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Annan Commission

Has information technology become a threat to democracy?

This speech was given by Mr Kofi Annan at the Technical University of Munich on the sidelines of the 2018 Munich Security Conference.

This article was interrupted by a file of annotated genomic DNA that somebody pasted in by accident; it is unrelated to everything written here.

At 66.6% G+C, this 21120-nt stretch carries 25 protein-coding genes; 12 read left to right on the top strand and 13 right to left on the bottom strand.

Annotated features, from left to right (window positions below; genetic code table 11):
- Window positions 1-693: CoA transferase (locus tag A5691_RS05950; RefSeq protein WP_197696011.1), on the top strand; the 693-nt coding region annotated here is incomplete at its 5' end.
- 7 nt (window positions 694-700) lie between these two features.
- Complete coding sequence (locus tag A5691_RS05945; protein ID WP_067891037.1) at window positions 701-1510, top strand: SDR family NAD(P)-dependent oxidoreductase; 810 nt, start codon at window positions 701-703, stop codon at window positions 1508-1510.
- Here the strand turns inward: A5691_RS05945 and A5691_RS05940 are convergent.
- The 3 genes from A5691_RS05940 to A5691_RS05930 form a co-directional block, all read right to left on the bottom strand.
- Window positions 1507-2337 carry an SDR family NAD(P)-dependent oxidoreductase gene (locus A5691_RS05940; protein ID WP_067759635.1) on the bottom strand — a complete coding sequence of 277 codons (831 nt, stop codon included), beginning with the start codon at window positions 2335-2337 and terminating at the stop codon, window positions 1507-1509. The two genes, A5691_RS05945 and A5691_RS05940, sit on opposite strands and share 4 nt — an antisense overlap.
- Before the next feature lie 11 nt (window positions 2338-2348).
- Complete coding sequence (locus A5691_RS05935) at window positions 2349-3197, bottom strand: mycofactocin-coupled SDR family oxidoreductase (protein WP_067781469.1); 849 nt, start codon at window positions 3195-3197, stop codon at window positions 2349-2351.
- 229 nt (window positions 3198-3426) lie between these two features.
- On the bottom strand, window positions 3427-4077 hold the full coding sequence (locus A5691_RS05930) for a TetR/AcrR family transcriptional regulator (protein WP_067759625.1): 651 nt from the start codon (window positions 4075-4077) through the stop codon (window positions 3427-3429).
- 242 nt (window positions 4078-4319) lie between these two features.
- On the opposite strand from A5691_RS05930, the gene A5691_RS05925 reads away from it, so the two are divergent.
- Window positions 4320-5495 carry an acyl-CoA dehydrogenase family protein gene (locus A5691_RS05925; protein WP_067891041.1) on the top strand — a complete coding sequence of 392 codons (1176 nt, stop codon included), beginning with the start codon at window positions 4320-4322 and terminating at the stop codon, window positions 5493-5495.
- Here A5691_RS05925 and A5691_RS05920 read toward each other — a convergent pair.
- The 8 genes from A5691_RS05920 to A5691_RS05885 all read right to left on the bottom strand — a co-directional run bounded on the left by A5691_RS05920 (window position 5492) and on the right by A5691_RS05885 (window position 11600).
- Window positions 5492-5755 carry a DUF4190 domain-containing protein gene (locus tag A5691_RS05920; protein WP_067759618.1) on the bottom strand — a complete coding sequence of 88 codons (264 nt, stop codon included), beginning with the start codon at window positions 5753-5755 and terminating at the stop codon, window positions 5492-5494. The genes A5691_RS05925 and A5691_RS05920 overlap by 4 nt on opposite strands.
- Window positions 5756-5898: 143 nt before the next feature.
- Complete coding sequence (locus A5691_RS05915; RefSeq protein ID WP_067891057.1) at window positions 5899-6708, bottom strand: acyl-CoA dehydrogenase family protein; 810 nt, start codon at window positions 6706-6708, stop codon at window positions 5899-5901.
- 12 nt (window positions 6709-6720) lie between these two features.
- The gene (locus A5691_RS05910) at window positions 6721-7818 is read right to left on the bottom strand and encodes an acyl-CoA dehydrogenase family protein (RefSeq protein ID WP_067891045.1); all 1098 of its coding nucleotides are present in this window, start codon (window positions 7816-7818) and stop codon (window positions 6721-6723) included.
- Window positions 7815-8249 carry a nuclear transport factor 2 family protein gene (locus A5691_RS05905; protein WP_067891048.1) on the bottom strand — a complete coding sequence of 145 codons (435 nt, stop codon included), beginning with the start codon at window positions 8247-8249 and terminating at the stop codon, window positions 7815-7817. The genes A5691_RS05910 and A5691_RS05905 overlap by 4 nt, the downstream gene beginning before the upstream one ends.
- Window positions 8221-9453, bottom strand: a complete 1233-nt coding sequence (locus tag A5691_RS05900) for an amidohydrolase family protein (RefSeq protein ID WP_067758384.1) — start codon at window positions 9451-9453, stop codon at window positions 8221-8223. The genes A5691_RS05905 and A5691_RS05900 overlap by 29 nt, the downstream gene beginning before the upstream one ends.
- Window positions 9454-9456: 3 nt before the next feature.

Herr Präsident, Exzellenzen, meine Damen und Herren. Guten Abend. I am pleased to be here for the Munich Security Conference. This is the 10th anniversary of Ambassador Ischinger’s leadership, by the way, for which he deserves our applause and appreciation. From a small gathering of experts over fifty years ago, the MSC has gone from strength to strength to become the foremost global conference on security policy. I must commend the MSC on its broad understanding of security, which used to be all about nuclear warheads and troop strength. The MSC has been part of a wider movement to broaden the definition and understanding of security. As I always say, there can be no long-term security without development, and there can be no long-term development without security. And no society can long remain prosperous without the rule of law and respect for human rights.